“Now, here are all the receipts for all the repair parts I’ve purchased.”

“I see. Now how does that make you feel?”

“I feel like I’m going to go to jail or have my house seized by the IRS if we don’t get this finished! Look, just take these receipts and do your calculations so we can get this finished!”

“Hmm, I see. How do you think that his affects your relationship with your mother?”

“Well, considering that this is a family business, and my mother is the office manager, she’s going to be pissed if we don’t file our taxes on time.”

“Oh, dear. I see our time is up for this week. I say we continue next week. Shall we?”

“I’ve got a better idea. Tomorrow my mother is going to stop by and find out why our taxes aren’t done. Don’t think that not showing up at the office will help you—she’ll find you. I know. I stayed out half an hour past curfew once. ONCE! I was so scared that I hid in an abandoned quarry in a rattlesnake pit two counties away. She found me in twenty minutes.”

“I’m still sensing a lot of anxiety. Why don’t you leave all those receipts with me and I’ll see what I can do.”

[Knock on door]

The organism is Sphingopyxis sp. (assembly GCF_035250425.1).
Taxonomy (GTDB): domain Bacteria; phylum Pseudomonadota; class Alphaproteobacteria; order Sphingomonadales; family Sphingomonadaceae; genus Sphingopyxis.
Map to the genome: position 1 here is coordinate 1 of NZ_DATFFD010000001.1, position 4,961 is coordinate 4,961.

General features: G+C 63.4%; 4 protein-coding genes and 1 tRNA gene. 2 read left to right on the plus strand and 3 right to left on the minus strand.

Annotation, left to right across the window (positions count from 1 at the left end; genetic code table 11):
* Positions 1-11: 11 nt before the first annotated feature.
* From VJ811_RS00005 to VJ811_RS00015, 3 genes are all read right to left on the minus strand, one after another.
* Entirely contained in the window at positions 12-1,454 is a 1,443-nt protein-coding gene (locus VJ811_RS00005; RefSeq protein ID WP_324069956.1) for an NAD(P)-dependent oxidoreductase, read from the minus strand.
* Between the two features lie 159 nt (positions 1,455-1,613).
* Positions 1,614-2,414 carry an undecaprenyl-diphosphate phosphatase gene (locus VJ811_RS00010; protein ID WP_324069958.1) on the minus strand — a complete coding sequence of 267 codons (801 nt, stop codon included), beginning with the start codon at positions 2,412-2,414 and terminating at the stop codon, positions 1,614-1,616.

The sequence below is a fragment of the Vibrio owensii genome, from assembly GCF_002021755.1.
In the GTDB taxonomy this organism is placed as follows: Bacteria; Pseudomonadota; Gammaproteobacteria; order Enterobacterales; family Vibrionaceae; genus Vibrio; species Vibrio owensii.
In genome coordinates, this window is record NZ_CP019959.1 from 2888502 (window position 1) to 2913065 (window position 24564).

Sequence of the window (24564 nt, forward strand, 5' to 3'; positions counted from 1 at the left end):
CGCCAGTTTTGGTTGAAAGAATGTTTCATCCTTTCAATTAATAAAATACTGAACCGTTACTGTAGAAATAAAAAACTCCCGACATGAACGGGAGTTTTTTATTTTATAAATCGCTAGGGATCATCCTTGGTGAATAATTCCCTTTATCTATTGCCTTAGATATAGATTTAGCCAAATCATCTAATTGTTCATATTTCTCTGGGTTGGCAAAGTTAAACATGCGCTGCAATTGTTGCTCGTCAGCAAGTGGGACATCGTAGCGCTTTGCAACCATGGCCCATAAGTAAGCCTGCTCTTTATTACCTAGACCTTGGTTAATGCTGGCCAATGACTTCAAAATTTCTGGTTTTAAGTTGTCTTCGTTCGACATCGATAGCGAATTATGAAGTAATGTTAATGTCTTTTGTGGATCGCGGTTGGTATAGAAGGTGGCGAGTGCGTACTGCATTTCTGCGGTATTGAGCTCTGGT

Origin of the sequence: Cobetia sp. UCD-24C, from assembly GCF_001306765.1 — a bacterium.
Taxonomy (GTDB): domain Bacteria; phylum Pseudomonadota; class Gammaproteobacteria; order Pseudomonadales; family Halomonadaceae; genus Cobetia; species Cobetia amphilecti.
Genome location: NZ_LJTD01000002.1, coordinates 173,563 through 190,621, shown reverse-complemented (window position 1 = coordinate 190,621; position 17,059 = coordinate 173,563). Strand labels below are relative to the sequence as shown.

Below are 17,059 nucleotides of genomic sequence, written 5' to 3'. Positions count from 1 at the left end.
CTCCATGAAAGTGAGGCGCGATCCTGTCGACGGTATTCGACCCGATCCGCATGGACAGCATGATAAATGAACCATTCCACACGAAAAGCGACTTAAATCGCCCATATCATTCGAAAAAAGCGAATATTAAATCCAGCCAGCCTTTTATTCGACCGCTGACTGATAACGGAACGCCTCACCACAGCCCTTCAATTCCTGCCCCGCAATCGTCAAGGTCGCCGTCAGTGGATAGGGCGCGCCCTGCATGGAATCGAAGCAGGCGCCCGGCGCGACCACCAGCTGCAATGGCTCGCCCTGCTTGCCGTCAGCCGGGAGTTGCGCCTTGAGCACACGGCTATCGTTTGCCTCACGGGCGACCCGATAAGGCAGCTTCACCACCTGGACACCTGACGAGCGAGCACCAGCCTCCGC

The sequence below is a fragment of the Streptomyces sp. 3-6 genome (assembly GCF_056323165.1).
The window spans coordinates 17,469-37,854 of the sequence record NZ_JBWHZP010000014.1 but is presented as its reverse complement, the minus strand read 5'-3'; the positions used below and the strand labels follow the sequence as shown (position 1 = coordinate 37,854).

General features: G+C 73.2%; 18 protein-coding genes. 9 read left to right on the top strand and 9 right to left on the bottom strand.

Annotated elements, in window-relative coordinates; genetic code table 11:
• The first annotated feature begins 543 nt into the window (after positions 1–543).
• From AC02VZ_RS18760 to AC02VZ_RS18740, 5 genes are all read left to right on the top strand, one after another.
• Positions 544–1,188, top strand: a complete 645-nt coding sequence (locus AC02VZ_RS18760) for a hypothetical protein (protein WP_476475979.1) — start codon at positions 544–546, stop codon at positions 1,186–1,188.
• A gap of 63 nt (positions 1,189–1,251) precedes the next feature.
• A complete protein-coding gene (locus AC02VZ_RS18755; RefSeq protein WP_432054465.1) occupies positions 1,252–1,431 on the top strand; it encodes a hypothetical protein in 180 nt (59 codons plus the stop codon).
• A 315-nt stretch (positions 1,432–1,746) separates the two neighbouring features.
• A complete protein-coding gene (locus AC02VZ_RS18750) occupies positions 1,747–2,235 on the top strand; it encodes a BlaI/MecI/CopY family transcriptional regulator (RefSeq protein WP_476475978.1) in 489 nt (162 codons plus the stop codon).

“Son, is everything done and ready to file?”

“Not, quite, mom.”

At that point, my mother looked directly at the accountant.

“I’m not afraid of you,” the accountant said.

Suddenly, my mother’s sounded a little raspy, as she added, “You will be. You will be.”




What if people engaged in one field used the business model of another? Something like accountants who not only do your taxes, but go on tour. I call this jobxtaposition; for my first jobxtaposition, let me introduce Aesop Lee Bailey, Philosopher for Hire.

Mr. Bailey, I wasn’t aware that philosophers were in such demand. I thought the only market would be to teach college freshman.

“Well, that has an element of truth, you see, but as a philosopher, I gave it a great deal of thought, and realized that one needs to guide people when it comes to certain services certain services. People didn’t realize that they needed designer sneakers costing hundreds of dollars until professional athletes made them aware of their need. I decided to look at a profession whose model would fit philosophy and adopt it—or should I say adapt it? Hmmm. I’ll have to give that some thought.”